LinkedIn CEO Jeff Weiner declared his plans to resign from his current position on June 1 and overtake the position of executive chairman. Senior vice president of the product of LinkedIn, Ryan Roslansky, is going to succeed Weiner as CEO at the Microsoft-owned company.
One Hefty Leadership Change
The move is considered to be the hefty leadership change at LinkedIn since Weiner took over the position of CEO of the company more than a decade ago. LinkedIn generates about 6% of the total revenue of Microsoft and has been flourishing quicker than several other verticals of Microsoft’s business.
Weiner became a part of LinkedIn from Yahoo to be the president of the business social network in late 2008. In mid-2009 he took over the position of LinkedIn’s CEO, replacing Reid Hoffman, co-founder of the company, and in 2011 he took the LinkedIn public.
In 2017, Microsoft acquired LinkedIn for $27 billion; it was the software company’s largest acquisition to date. Microsoft has generally allowed LinkedIn to work independently, however, some inclusion of the companies’ products has been observed since the deal. “All the growth we’ve been seeing has been in the way we’ve been operating our own businesses,” LinkedIn co-founder Allen Blue told CNBC on the sidelines of the World Economic Forum in Davos, Switzerland, last month.
In addition to operating LinkedIn, Weiner has also served on the senior leadership team of Microsoft since the acquisition shut down. In June he addressed his role as a dream job during an interview with CNBC.
The early life of Weiner
“Last summer, I began talking with [Microsoft CEO] Satya [Nadella] about transitioning from my current dream job to my next one and helping him decide on my successor as CEO,” Weiner wrote in a LinkedIn post declaring the news on Wednesday.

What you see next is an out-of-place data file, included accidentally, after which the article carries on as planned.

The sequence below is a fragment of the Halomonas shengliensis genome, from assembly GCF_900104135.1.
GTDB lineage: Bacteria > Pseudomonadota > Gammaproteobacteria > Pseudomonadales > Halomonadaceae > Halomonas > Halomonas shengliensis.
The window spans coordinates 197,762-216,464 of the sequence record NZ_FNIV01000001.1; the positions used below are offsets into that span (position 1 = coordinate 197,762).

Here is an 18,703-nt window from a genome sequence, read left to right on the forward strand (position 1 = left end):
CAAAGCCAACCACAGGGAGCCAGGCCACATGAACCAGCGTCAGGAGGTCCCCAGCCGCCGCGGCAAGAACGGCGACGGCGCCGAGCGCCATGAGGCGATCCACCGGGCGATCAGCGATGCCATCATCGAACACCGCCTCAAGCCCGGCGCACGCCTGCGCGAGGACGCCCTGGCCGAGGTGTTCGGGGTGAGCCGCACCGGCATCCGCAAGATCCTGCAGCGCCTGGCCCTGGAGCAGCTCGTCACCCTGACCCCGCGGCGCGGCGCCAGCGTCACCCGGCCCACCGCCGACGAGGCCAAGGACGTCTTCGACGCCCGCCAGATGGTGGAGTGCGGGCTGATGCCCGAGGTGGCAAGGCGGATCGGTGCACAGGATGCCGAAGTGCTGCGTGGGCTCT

In the post, Weiner utilized the phrase “next play” five times. The phrase has become popular with LinkedIn employees when they congratulate each other for declaring the latest jobs. Weiner has stated he learned about the phrase from the coach of Duke University’s Blue Devils basketball team, Mike Krzyzewski.
Before joining Yahoo, where he used to have responsibility for many of the company’s consumer-facing products, consisting of email and search services, Weiner had given five years of his life to years at Warner Bros. He used to work there on an entertainment website and deduced the business plan for Warner Bros. Online, according to Forbes.
Like Weiner, Roslansky was working with Yahoo in the early 2000s; Weiner stated Roslansky was the first person he hired after joining LinkedIn.
“He has been essential to the company’s success ever since: helping to build our Marketing Solutions business, developing LinkedIn’s Influencer program and publishing platform, overseeing the home page and Feed, running all of our consumer products, championing the acquisition of Lynda.com, and co-developing our prioritization framework for the Microsoft integration,” Weiner wrote of Roslansky, who came to LinkedIn from Glam Media.
Tomer Cohen, who has been working with LinkedIn for eight years and is right now vice president of products, is going to become its head of product, Weiner wrote.
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